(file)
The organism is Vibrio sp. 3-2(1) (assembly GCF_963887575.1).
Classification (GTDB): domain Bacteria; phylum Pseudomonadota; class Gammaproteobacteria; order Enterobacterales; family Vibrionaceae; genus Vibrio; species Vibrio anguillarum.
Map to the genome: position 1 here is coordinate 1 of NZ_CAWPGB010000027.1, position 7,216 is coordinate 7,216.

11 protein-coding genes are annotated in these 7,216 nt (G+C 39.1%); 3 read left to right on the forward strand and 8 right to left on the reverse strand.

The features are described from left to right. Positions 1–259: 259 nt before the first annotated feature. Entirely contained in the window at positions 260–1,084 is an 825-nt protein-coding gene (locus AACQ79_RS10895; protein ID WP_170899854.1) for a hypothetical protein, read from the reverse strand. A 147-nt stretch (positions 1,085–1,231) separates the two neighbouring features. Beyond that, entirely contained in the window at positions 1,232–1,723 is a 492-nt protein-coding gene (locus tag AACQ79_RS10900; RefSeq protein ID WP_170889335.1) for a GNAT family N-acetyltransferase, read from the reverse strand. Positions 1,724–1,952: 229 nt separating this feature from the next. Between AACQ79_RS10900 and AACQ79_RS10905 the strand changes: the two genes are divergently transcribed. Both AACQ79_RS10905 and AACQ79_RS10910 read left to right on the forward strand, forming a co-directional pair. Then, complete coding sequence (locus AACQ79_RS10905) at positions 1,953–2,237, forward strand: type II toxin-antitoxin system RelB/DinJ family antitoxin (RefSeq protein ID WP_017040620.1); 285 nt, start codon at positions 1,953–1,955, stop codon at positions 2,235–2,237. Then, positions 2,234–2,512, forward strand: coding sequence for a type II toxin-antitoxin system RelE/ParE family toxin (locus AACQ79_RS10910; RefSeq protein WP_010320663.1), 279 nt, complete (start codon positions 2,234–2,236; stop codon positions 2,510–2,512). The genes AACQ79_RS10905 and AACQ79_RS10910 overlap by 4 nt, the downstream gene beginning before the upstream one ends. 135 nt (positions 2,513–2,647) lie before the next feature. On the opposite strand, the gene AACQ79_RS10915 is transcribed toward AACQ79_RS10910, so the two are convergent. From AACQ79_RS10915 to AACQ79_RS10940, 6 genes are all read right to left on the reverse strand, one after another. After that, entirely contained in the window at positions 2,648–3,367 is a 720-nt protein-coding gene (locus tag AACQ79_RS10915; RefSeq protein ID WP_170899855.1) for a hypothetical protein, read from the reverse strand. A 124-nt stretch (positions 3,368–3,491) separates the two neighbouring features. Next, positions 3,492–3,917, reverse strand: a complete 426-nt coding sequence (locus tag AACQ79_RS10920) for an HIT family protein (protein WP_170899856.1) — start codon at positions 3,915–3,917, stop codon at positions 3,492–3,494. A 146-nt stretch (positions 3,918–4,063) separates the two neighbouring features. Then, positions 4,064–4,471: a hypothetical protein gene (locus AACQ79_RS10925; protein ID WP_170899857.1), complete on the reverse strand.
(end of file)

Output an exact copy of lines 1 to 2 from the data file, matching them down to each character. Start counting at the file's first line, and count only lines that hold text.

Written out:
The organism is Vibrio sp. 3-2(1) (assembly GCF_963887575.1).
Classification (GTDB): domain Bacteria; phylum Pseudomonadota; class Gammaproteobacteria; order Enterobacterales; family Vibrionaceae; genus Vibrio; species Vibrio anguillarum.